There's 2 problems with using a DVD recorder
1) I you're trying to play Virtua Cop or House of the Dead.with the Stunner, it will not work by the very nature of CRT technology VS. LCD technology.
CRT shot out electrons in a dot-by dot fashion first it does (for the sake of example, not sure exactly o the exact order, just demonstrating a principle) the upper left dot, then scan across to the right, one dot at a time, then does the next line, dot by dot, and so forth until it its the last line, then repeats the process 30 times per second. When you pull the trigger, the camera can see, accurate to a millionth of a second (again, not sure of a per dot hertz rate, sake of example) when any light hits the gun, then the gun is connected to the internal clock on the Saturn, and on a formula, figures the frame stamp, and then within the frame, based on a fraction of a frame, the X and Y coordinates and determines where the bullet files to.
I'm not exactly sure how LD technology works, but the screen is usually computed one frame at a tie because compression algorithms don't give a dot-by-dot absolute reading, but relative to previous dots. TV's usually have built in processors to improve picture quality. and the Crystals are synched to act at he same time, and not in a pixel-by-pixel progression. The thing you avoid is scanlines, but scanlines are what makes light guns work. If you ever want to play Virtua Cop, DO NOT THROW OUT YOUR CRT TV.
2) Even if you have absolutely no light gun games if your collection, consider the following. Take a Wii, or something similar where a motion control moves a cursor. If plugged directly into a Component Input like the PS3DTV, the cursor should act normally. Now try plugging it in the composite or S-Video output into a DVD Reorder input. Look at the main screen where you are moving your hand. Notice a delayed reaction, like you are skating, If you're using a DVD recorder as an input converter, notice that even when not recording, the cursor skates late. It's hard to draw a circle without training yourself, let alone interact with items on the screen in a reasonable time. So even though it will convert it, it's not accurate in timing to the nearest 30th on a second, let alone accurate enough to keep the dot sync or the purposes o a light gun. A VCR doesn't have that problem because it doesn't either have to convert composite or S-Video into Component and/or convert into a burnable format on DVD.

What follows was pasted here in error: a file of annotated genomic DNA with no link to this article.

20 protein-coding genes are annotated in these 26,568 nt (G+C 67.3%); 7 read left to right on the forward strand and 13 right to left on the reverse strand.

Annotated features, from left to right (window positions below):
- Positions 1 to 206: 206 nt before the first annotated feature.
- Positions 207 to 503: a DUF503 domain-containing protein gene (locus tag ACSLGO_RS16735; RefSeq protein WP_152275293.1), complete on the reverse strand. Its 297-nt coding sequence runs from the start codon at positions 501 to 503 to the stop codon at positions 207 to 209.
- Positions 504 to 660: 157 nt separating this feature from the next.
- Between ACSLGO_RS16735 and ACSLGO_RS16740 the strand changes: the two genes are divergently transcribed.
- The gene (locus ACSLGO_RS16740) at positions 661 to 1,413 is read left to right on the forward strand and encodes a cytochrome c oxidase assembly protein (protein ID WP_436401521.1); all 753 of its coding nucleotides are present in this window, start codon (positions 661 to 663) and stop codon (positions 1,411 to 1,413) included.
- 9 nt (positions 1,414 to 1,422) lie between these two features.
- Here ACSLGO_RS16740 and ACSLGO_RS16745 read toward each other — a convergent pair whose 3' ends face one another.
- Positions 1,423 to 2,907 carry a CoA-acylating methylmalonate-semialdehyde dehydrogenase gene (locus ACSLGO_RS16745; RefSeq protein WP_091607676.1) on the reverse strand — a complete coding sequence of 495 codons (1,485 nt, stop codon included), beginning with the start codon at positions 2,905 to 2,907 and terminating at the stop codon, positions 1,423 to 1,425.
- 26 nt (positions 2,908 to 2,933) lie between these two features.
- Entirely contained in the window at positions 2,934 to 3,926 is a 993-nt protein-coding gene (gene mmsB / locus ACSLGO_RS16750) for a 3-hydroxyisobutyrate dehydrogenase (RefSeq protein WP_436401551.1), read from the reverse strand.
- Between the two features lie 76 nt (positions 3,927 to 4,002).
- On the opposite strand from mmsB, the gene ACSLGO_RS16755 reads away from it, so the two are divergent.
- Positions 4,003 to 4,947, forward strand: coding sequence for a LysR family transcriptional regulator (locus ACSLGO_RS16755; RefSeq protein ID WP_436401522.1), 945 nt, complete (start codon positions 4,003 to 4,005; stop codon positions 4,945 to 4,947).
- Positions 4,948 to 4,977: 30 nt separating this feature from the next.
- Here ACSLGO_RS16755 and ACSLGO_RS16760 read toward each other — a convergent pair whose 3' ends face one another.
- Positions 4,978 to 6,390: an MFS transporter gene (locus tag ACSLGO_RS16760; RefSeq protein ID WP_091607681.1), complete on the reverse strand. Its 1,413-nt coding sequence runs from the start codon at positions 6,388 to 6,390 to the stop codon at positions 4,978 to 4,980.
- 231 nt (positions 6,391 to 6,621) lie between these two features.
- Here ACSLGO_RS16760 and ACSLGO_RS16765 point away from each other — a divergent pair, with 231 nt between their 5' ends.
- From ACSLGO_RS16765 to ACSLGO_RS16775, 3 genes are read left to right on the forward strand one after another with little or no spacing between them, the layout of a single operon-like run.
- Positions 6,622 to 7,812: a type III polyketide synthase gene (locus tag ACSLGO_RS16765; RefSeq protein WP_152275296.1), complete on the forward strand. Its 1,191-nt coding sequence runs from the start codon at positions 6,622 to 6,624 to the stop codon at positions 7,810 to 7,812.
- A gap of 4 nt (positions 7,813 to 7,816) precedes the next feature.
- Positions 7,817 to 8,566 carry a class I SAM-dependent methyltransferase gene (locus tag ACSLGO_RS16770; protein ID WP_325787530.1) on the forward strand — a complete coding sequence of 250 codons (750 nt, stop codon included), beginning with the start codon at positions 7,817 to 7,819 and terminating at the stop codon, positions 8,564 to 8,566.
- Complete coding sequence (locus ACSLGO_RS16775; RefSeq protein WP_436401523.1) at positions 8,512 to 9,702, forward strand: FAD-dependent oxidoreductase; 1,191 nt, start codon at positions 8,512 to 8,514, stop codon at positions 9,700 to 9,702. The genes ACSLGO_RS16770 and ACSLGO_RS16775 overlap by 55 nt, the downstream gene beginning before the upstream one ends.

The reason why S-Video to component is important is because a lot of good TVs had component, but no S-Video even in the early 2000's. I heard any good converter (A/V receiver, special converter) will convert S-Video to Component quick enough not to throw o a light gun. All it is is a straight run through of the black and white signal and splitting the color from 1 stream to 2 color components. Composite takes a single signal stream and first must split it into B/W and color, but a cheap, unpowered $5 adapter can do the job, and then split the color into 2 colors. And going down from S-Video to Composite then up to component renders the S-Video cables I paid good money for moot, like connecting 2 garden hoses to a Y adapter and having it come out one hose, the rate water leaves is cut in half, then i it's split into 3, each stream has 1/3 the low rate but the data is baked u at he first Y, and half the water lows out., whereas the S-Video just cuts the color in half of capacity per color stream, but the water flow is the same in terms of total water. Now replace water with Video Data. Instead o quantity of water it's quantity of data, and in terms of electronics, quantity is quality, all other things being equal.
If anyone knows of a cheap Composite/S-Video -> component converted WITH QUICK ENOUGH DELAY to let a light gun work on a CRT TV, let me know. Trust me I tried the DVD recorder, too much delay for a Wii, let alone a light gun game which must be accurate to the millionth of a second.